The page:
With regard to the development of prostheses in the hand or arm, there have been notable advances in this area, resulting in pieces that offer the user the possibility of recovering the lost limb and controlling it with great precision.
In this sense, studies have emerged where the use of a brain or bracelets has been proposed to increase the maneuverability margin of these prostheses, although at the moment these initiatives have not been able to be materialized.
Currently, a man named Ian Davis has designed and built a prosthesis to replace the fingers of his left hand, which, despite not having any type of electronics in the manufacturing process, almost perfectly replicates the movement of the fingers. real fingers.
And, when he was only 17 years old, for his high school project Davis built what was a myoelectric arm and hand prosthesis. Almost 30 years after that, Davis applied the acquired knowledge to use it to his advantage in this situation.
The idea of a fully mechanical prosthesis supported by the wearer’s movements and lacking electric motors, batteries and sensors connected to the muscles is nothing new. However, the capabilities of prostheses supported by this type of mechanism are limited compared to those equipped with more technology.
In the event that those who have lost their hand or their entire arm, the Luke prosthesis will seem like a prodigious piece due to the great margin of maneuverability and functionality it offers, although it should be noted that they are not cheap at all, making it difficult to purchase.
With a type of cancer called multiple myeloma, this is how Davis was diagnosed in 2017, who the following year suffered an accident in his workshop that resulted in the breaking of the fingers of his left hand. This situation made the doctors choose to amputate the 4 fingers of this hand as a solution to save his life.
Determination and skill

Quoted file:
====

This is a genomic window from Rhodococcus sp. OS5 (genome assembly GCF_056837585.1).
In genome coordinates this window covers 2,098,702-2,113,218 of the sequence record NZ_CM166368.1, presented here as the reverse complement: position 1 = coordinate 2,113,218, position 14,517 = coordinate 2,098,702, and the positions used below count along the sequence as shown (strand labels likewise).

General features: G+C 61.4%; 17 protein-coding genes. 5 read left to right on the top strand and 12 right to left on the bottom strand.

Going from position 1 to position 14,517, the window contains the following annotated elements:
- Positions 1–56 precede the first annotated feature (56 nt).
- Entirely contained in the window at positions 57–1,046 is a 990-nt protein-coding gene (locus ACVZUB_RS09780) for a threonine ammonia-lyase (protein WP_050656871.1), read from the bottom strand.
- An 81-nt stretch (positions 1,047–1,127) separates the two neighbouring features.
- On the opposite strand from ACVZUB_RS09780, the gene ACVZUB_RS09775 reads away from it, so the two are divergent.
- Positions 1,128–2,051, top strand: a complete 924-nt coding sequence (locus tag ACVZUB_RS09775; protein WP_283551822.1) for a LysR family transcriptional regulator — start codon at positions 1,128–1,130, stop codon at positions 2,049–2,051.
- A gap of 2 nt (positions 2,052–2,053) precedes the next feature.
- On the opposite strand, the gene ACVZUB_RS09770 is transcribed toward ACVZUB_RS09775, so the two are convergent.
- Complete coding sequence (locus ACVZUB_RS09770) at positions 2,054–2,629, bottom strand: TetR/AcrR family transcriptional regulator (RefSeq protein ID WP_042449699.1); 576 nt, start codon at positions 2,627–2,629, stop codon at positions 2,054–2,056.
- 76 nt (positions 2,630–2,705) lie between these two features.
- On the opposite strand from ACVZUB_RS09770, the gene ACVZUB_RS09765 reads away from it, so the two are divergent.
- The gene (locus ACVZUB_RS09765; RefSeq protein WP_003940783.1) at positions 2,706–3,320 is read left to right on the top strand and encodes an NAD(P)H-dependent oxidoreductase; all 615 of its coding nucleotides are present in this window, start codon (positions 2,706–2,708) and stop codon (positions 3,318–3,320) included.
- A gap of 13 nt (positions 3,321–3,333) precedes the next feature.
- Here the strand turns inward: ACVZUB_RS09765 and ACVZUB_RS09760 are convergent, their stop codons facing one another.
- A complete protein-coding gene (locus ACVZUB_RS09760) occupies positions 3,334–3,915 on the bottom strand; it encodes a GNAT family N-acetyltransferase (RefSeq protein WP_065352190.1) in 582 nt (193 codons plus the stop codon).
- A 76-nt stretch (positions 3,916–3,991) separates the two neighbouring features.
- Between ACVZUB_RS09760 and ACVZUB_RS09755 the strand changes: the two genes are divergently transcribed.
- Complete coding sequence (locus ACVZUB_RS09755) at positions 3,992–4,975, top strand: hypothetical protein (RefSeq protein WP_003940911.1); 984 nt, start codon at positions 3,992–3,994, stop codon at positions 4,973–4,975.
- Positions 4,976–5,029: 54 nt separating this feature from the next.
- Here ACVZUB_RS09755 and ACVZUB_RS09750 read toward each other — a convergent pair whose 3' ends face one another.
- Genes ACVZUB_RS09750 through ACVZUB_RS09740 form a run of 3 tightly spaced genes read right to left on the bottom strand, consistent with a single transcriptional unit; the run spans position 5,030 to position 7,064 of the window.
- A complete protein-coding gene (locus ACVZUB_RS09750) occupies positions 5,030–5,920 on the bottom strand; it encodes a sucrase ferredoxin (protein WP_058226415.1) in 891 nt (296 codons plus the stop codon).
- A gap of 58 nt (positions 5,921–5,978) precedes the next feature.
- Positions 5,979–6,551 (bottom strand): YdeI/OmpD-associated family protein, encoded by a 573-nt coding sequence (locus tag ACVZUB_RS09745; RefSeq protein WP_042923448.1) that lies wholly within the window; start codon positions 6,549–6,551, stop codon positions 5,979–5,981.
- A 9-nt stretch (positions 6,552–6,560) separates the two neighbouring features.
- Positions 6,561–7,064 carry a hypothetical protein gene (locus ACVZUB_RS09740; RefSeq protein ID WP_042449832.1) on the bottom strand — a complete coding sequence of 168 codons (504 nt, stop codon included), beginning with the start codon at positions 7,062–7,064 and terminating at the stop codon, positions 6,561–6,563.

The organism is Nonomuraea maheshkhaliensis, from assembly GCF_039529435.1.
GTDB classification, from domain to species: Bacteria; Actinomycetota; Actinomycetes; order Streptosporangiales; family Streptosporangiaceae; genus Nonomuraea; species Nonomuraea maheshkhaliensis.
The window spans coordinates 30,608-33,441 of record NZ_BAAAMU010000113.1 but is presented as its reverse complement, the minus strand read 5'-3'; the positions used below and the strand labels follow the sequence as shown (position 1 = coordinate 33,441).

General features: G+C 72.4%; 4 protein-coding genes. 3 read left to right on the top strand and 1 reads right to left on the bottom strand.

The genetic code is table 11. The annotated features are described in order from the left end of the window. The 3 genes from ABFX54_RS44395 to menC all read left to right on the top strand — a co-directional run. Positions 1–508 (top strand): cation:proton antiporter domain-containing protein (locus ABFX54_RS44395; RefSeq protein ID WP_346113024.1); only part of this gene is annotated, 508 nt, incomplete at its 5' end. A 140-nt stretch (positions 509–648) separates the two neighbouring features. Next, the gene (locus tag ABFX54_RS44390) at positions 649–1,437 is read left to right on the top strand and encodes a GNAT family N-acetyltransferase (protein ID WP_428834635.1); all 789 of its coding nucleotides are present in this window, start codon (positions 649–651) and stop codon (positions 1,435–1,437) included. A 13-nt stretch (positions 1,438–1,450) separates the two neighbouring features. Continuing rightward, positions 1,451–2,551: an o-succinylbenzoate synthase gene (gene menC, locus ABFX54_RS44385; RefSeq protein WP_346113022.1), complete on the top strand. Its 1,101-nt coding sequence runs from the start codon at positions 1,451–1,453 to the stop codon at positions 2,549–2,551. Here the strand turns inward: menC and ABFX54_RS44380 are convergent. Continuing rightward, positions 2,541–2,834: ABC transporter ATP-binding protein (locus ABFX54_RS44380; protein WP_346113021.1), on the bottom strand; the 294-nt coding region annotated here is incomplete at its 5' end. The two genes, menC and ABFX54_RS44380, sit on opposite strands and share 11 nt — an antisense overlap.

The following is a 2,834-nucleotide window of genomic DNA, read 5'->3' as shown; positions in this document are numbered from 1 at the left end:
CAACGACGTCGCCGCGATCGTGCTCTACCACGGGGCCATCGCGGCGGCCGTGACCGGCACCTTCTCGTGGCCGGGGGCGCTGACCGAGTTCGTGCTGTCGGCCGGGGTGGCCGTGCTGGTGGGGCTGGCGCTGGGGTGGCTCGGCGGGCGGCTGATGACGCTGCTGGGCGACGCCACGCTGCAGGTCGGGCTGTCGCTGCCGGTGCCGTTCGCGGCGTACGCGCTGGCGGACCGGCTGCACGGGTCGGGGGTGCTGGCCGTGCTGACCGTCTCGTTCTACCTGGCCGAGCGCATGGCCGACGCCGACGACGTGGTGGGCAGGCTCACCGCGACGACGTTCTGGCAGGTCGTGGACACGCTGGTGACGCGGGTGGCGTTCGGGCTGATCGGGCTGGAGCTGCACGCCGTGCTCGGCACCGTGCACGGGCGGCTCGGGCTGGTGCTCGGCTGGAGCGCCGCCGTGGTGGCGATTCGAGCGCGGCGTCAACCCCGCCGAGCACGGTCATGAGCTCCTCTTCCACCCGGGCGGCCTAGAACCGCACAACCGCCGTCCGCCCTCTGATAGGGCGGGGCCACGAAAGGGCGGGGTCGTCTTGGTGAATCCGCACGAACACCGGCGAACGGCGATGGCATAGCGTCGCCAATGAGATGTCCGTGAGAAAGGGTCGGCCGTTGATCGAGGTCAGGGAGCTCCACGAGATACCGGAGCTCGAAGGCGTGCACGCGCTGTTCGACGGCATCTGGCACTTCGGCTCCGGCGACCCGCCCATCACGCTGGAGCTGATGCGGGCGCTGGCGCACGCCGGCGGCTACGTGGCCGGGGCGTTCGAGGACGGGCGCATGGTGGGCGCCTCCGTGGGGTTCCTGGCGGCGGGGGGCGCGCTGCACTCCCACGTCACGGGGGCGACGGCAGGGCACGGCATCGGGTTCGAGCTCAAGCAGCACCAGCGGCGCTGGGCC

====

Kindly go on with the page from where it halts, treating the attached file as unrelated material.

Since Davis was left-handed, much of his functionality was compromised with the loss of his hand, which may have meant the end of his abilities to design and build things.
However, despite adversity, Davis proceeded to draw sketches for what would be his prosthesis while he was recovering in the hospital. Over time, Davis has been improving, optimizing and rethinking the design of the mechanical fingers, sharing his progress through his YouTube channel
In this sense, Davis published a video last week in which he presented the latest version of his prosthesis where it was possible to show how the mechanical fingers could already extend and separate individually, taking it a step further in terms of maneuverability.
Despite the amputation suffered, Davis kept half of his left hand intact, which allowed him to connect to it a complex series of mechanical links instead of resorting to the use of electric motors, later managing to control them through a set of movements exerted from within. the grin.
As a last resort, Davis’ prosthetic fingers allow him to continue working on his hobbies and helping him stay productive in his shop, as well as giving him the opportunity to continue performing the activities that are part of his daily life.
Added to this, Davis hopes to be able to share his designs and his learning with the rest of manufacturers in the prosthesis sector with the purpose of influencing them and contributing in the manufacture of other models until they are accessible in terms of cost for the patients. people who require a prosthesis.